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From Nicola Ken Barozzi <nicola...@apache.org>
Subject Re: [RT] Moving towards a new documentation system
Date Sat, 11 Oct 2003 21:34:55 GMT
Robert Koberg wrote:
...
<about forrest's site.xml:>

>>The question is: why validate?
> 
> 
> More than a few reasons:
> 
> - ensure unique identifiers with the xs:ID datatype

good point

> - ensure valid id references with xs:IDREF for things like:
> <site id="cocoon.apache.org" index_page=" p1234">
>   <page id="p1234"/>
>   <page id="p1235"/>
>   <folder id="f1234" index_page="p1236">
>     <page id="p1236"/>
>     <page id="p1237"/>
>   </
> </

hmmm, interesting...

> - use schematron or simply an XSLT (with document()) to ensure all internal
> links are valid (<link idref="p1234">a link</link>)
>
> - use simple types to do things like:
> 
>   <xs:simpleType name="file.name.length">
>     <xs:restriction base="xs:NMTOKEN">
>       <xs:maxLength value="255"/>
>     </xs:restriction>
>   </xs:simpleType>

not really needed ATM I think...

> - transform the schema to user interface forms, form elements and validating
> javascript. For example, something like the following could have it's
> pgstatus attribute transformed to a select dropdown and the generate attr to
> a radio button yes/no pair:
> 
>   <xs:complexType name="FileNode">
>     <xs:complexContent>
>       <xs:extension base="lsb:SiteNode">
>         <xs:attribute name="generate" type="xs:boolean" use="required"/>
>         <xs:attributeGroup ref="lsb:name.attr"/>
>         <xs:attribute name="pgstatus" use="required">
>           <xs:simpleType>
>             <xs:restriction base="xs:NMTOKEN">
>               <xs:enumeration value="hold"/>
>               <xs:enumeration value="publish"/>
>               <xs:enumeration value="archive"/>
>               <xs:enumeration value="obsolete"/>
>             </xs:restriction>
>           </xs:simpleType>
>         </xs:attribute>
>       </xs:extension>
>     </xs:complexContent>
>   </xs:complexType>

Interesting, although it's more for future applications.

> Etc, etc...

Ok, it seems that there are very interesting points.

I would add mine: I found site.xml very ackward to edit lately, and had 
a hard time in defining the tab attributes in site.xml. I reckon that 
the use of elements as names is partly to blame.

In any case, as I told you, I really will add navigation.xml as a 
site.xml alternative, so that the above can be done with it.

Then we'll see what of the two gets more use.

...
>>Yes, this happens, but with a twist: the links in site.xml get
>>translated to the ones that are in the real content.
>>
>>Hence I'm writing now a sourcemap, that makes it possible to decouple
>>Forrest from the sources, and build a virtual source space.
>>
>>Oh well, there is a lot of work to do, and I've just begun (*)!
>>
>>(*) getting off projects I went to the core, and finally I'm free to
>>think and code again! :-)
> 
> I will try to give you something to chew on. Here is an example page (our
> homepage):
> 
> <site css="default.css" id="wwwuser" index_page="p1395893912" onnav="0"
> xsl="default">
>   <label>Site</label>
>   <title>liveSTORYBOARD Content Management System: </title>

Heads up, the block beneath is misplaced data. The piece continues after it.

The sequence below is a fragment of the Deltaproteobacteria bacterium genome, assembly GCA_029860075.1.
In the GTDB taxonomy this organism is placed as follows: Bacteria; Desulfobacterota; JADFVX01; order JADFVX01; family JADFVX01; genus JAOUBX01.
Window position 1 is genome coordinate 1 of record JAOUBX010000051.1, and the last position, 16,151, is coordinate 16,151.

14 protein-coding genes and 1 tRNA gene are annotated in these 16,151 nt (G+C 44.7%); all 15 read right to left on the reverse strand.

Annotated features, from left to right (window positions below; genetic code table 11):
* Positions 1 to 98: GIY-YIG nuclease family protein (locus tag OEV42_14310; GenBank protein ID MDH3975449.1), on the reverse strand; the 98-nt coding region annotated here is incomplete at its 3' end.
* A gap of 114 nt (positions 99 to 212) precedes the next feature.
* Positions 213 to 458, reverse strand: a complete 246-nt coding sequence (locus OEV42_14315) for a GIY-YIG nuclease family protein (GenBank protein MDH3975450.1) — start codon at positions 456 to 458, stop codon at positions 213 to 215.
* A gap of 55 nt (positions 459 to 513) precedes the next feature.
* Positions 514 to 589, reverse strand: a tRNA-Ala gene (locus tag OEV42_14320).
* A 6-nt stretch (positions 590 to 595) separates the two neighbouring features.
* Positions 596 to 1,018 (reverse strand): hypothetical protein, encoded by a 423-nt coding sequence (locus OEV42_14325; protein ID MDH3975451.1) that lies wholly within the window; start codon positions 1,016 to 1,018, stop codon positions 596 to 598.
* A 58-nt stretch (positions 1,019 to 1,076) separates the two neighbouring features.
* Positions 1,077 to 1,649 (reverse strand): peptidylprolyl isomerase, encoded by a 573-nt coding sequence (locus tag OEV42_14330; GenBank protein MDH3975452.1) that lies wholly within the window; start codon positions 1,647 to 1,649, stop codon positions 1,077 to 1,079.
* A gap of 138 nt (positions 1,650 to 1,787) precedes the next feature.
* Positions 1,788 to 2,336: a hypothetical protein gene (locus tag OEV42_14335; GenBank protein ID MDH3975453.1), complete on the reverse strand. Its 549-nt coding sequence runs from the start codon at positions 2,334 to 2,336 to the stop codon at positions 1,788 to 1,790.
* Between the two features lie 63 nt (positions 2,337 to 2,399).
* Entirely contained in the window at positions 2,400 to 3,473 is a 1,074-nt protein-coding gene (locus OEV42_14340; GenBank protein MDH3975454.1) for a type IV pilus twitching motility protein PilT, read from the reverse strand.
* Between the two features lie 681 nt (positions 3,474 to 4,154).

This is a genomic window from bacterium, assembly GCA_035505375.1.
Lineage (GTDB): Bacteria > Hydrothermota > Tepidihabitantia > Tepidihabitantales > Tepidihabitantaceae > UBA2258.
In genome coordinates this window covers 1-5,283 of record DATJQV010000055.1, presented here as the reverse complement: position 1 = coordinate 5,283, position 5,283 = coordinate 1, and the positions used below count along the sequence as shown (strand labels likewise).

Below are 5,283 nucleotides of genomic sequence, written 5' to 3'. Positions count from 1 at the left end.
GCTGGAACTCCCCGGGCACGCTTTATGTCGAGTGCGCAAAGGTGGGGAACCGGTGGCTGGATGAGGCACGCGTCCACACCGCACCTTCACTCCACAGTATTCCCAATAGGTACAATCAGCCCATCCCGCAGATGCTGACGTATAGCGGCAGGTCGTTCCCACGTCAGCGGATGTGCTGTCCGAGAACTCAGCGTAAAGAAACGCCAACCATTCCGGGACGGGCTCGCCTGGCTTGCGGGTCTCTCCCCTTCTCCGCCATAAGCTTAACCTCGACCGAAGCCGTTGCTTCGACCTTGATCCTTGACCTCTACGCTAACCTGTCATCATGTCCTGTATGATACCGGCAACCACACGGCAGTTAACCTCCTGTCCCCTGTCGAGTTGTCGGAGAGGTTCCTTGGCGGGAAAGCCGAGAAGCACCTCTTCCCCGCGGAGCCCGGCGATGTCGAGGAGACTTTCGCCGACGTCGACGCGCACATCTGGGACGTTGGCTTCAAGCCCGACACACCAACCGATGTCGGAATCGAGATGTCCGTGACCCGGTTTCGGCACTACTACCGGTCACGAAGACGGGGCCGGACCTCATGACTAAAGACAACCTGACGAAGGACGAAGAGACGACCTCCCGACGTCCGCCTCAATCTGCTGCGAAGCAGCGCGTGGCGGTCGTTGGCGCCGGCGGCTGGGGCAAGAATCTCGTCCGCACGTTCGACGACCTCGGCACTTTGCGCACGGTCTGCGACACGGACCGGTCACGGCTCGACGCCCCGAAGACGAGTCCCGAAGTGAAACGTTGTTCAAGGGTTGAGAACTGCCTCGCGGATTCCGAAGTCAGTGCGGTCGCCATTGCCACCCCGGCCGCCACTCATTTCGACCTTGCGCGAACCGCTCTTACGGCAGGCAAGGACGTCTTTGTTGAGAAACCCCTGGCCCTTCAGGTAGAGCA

>   <page css="inherit" generate="1" id="p1395893912" name="Welcome.html"
> onnav="1" pgstatus="publish" print_friendly="0" xsl="homepage">
>     <label>Home</label>
>     <title>Simple, powerful and secure hosted Web Content Management</title>
>     <regions>
>       <region name="wide_col">
>         <item ref="a1095201465"></item>
>         <item ref="c404932357"></item>
>       </region>
>       <region name="narrow1_col">
>         <item ref="c1109515213"></item>
>         <item ref="c108879656"></item>
>       </region>
>     </regions>
>   </page>
> </
> 
> Note the /site/page/regions/region elements. The region/@name reference a
> page layout identifier like div/@id. The //region/item/@ref references an
> XML document in a content repository.
> 
> I currently call these in transformation using the document function.

Hmmm, wait a sec, you are basically using site.xml to drive the site 
generation... the current site.xml would eventually do the same till the 
page tag, but without the things you put in that tag.

What I would do instead, is to make a welcome.xml page and write inside 
it the xincludes I need... but wait, you say that the name is the page 
layout identifier... what's a page layout identifier?

What does the above thing in practice generate as a result?

> Recently, I have been playing around with a XincludeFilter that does this
> prior to transformation (I assume this is the route you would take :). It is
> just that it is proving to be slower and more memory intensive for some
> reason (I am probably doing wrong...).

IIRC cinclude is more appropriate for server-side includes, and is also 
cacheable (don't remember if they made xinclude cacheable yet).

> Use the site.xml in a ContentHandler or a class that traverses the site.xml
> as a JDOM Element (or whatever) to generate the static pages. Our site is
> approaching 500 pages (most with print friendly versions) and it takes 6-8
> seconds to generate everything.

Wait a sec, you generate the whole 500-page site with Cocoon (or just 
xslts?) in 8 seconds? I mean all the pages?

Gosh, it's not fair, I have to sleep now and you got my brain thinking! ;-P

-- 
Nicola Ken Barozzi                   nicolaken@apache.org
             - verba volant, scripta manent -
    (discussions get forgotten, just code remains)
---------------------------------------------------------------------



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